We’ve all seen the cars parked on the shoulder near a bridge, with an angler unloading a tackle box from the trunk, then making their way down a steep hill to get to the river or creek.
Whether in Bloomingdale, Elmira, Conestogo, West Montrose, Winterbourne or anywhere else along the Grand River and its tributaries, fishing is a popular pastime. Enthusiasts can catch plenty of species like smallmouth bass, rainbow trout, walleye and more just by dipping their lures into the water system that spreads out all over the township and neighbouring municipalities.
Fishing buddies will gather at the side of the road and make their way down to the rivers and streams, but they aren’t always using Grand River Conservation Authority-sanctioned entrances. Robert Messier, an ecologist at the GRCA, says those who are looking for an afternoon of fishing on the Grand have plenty of places they can access the water without having to scale a steep hill, or trespass onto private property.
“We do hear about that (happening). I am sure there are always isolated incidents where someone has intentionally or accidentally trespassed, but for the most part, things seem to work out quite well,” he said, adding that fishers should look for a parking lot. “There are a number of public access points up and down the river system throughout the grand river watershed. Some are official on municipal property or GRCA properties, where parking access has been prearranged, and constructed.”
The GRCA has a map with public access points marked, and there are quite a few. Otherwise, anglers are on their own.
“We have a map in our brochure called Fishing the Grand River and it has a map of the watershed [that] identifies all the spots on the Grand from Lake Erie to Dundalk where the public can access the river with public access points,” said Messier, mentioning that if someone chooses not to access the river at those points, there are other options. “Everything else, being southern Ontario, is private land and if you approach the private landowners and ask for permission, some may grant it and some may not. In other situations, you have to find a safe place on the shoulder of the road. You can’t park on a bridge or anything like that, [as] that would create a hazard.”
A community group involved in negotiating river and water access is the Friends of the Grand organization, based in Elora. It’s just one of the member organizations involved in the Grand River Fisheries Management Planning Committee.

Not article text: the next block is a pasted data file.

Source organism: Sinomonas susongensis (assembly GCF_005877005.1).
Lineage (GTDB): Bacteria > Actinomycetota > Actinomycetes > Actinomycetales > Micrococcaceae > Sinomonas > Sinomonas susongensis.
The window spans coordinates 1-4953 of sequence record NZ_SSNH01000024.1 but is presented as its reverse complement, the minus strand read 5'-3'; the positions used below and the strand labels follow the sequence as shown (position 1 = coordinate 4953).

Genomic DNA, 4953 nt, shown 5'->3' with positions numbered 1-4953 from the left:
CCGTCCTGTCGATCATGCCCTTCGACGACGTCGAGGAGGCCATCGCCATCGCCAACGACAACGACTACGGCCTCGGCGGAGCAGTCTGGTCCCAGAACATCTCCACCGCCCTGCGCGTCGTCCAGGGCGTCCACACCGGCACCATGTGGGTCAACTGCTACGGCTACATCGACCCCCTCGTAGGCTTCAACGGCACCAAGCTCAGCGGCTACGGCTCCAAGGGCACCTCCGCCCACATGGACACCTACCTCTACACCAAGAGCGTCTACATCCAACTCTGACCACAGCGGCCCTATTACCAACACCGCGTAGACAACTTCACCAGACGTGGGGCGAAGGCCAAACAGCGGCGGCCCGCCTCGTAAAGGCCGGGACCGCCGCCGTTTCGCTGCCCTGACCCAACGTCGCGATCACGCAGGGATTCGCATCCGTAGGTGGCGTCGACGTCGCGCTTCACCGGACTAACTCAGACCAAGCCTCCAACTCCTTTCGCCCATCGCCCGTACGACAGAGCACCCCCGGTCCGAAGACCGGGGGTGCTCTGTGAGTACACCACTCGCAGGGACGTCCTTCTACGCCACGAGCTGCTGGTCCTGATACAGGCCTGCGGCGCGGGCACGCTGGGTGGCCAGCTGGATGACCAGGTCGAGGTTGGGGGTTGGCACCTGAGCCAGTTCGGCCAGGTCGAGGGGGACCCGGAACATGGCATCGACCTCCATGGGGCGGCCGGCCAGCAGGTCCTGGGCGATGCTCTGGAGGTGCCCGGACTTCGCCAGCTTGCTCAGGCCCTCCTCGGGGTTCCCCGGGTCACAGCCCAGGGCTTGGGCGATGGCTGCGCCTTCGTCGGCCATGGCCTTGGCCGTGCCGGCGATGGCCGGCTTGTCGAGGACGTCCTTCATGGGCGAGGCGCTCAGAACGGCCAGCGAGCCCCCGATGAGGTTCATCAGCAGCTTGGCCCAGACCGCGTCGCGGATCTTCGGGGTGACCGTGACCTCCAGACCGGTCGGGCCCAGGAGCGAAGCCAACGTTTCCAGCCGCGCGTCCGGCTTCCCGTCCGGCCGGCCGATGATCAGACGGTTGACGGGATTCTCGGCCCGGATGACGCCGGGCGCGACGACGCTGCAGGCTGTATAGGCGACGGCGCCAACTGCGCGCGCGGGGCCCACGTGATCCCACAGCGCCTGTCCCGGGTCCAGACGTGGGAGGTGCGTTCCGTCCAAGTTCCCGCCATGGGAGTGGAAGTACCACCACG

“It is made up of watershed agencies, and the strength is the community groups. We have local angling clubs up and down the river system, up in Woolwich area, the Friends of the Grand have been a very powerful group – they are local citizens and they talk to their neighbours and that is where a lot of these public access points, and that is where that has been negotiated,” explained Messier.
Some fishing on the Grand has been limited, possibly changing fishing plans for anglers in the area.
“On Whiteman’s Creek down in Brant County, just because of the lack of rain down there and the soils and all that, there is very little water in the creek,” said Messier. “With the lack of water, higher temperatures, fish can get a bit more concentrated and have additional stresses.”
He says the GRCA is in constant contact with government agencies and keeping an eye on the state of local waterways to see if further restrictions are required, but generally, anglers can tell when their fishing practices are doing more harm than good.
“Just speaking with anglers on a regular basis, they themselves, the ones that are fishing a lot, they will curtail their opportunities. Or if they do want to go out, they will go out early in the morning, or later in the evening when it isn’t as hot, or they will find other waters where the flow is better,” said Messier. “We have had spotty rain, so some parts of the watershed have had some short storms, and others have not, it looks like that is going to be the trend this year. That is where some of the anglers, on their own, they may decide to go on to a different section of the river, or switch their angling techniques and target different species that won’t be as stressed.”
For more information on fishing opportunities in the Grand River watershed area, visit the GRCA website at www.grandriver.ca.